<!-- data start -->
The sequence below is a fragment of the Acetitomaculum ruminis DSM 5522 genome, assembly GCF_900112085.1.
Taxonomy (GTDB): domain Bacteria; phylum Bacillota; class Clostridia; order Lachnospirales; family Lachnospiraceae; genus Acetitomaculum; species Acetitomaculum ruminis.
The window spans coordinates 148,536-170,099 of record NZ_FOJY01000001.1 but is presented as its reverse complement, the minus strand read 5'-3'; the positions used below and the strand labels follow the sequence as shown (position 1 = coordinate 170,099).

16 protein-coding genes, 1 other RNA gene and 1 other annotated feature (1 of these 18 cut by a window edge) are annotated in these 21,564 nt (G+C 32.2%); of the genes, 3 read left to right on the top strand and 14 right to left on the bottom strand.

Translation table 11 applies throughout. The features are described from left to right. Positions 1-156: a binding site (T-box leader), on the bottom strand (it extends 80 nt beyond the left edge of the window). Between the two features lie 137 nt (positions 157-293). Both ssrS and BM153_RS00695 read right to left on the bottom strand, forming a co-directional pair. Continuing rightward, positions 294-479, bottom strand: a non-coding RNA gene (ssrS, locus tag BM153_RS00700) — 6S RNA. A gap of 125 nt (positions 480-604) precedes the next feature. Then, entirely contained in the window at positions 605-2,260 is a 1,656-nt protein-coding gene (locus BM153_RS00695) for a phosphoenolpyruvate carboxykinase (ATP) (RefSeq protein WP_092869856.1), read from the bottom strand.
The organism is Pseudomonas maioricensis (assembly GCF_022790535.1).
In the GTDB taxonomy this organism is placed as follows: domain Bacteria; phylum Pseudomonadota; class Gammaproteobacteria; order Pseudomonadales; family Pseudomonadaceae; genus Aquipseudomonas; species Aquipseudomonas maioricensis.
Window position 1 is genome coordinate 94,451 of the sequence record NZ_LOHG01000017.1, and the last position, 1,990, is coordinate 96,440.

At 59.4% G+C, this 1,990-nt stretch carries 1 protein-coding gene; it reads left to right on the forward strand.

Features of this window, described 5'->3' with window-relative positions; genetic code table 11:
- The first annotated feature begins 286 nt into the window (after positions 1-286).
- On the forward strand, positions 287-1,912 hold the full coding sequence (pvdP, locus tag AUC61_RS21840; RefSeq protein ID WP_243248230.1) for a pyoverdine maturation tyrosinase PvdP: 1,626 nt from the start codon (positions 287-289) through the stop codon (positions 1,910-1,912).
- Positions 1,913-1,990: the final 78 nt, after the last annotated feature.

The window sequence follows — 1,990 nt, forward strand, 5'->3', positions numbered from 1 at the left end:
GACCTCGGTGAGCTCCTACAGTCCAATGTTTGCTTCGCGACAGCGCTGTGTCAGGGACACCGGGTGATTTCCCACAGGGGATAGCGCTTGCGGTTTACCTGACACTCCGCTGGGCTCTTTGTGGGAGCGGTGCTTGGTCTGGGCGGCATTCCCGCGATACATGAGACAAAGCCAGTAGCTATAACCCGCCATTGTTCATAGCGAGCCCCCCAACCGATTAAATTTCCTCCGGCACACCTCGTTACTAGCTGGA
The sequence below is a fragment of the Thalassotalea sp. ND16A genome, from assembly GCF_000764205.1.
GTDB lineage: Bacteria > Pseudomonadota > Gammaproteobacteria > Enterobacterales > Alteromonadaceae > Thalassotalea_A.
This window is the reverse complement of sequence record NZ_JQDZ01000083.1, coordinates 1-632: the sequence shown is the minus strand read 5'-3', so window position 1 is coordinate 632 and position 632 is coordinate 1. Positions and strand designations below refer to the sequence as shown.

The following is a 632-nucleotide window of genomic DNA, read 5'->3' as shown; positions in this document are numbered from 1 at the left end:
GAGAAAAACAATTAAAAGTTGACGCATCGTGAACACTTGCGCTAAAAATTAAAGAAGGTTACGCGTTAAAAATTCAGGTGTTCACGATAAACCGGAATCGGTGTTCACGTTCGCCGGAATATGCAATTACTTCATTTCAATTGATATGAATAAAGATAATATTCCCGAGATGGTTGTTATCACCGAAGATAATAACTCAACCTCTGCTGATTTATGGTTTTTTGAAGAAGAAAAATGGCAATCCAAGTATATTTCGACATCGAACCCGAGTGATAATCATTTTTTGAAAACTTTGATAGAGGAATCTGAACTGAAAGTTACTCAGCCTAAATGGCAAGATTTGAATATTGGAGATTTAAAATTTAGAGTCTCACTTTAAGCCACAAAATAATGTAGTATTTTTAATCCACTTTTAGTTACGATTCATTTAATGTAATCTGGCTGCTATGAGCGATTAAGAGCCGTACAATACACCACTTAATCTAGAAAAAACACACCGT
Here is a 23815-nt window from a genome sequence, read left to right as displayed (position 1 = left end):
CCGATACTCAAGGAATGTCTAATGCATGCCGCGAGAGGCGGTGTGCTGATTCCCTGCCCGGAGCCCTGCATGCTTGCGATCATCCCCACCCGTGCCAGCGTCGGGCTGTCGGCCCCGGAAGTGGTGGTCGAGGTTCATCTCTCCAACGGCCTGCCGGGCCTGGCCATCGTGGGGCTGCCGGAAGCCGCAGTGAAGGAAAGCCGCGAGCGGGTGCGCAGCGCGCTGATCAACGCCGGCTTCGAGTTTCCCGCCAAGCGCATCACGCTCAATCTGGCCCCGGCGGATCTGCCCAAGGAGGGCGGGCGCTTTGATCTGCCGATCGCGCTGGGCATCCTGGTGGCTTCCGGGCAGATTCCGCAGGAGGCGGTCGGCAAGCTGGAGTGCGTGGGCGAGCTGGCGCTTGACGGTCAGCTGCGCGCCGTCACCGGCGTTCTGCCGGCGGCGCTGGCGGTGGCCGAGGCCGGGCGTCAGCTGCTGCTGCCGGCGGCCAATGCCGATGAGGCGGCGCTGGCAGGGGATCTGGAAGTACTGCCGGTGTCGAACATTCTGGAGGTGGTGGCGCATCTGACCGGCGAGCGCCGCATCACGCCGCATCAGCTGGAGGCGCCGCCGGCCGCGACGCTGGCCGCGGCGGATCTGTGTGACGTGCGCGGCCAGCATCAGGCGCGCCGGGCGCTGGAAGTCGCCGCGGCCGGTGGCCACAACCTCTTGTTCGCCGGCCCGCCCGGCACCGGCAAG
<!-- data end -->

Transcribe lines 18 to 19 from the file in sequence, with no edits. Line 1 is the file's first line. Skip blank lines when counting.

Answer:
This window is the reverse complement of sequence record NZ_JQDZ01000083.1, coordinates 1-632: the sequence shown is the minus strand read 5'-3', so window position 1 is coordinate 632 and position 632 is coordinate 1. Positions and strand designations below refer to the sequence as shown.

The following is a 632-nucleotide window of genomic DNA, read 5'->3' as shown; positions in this document are numbered from 1 at the left end: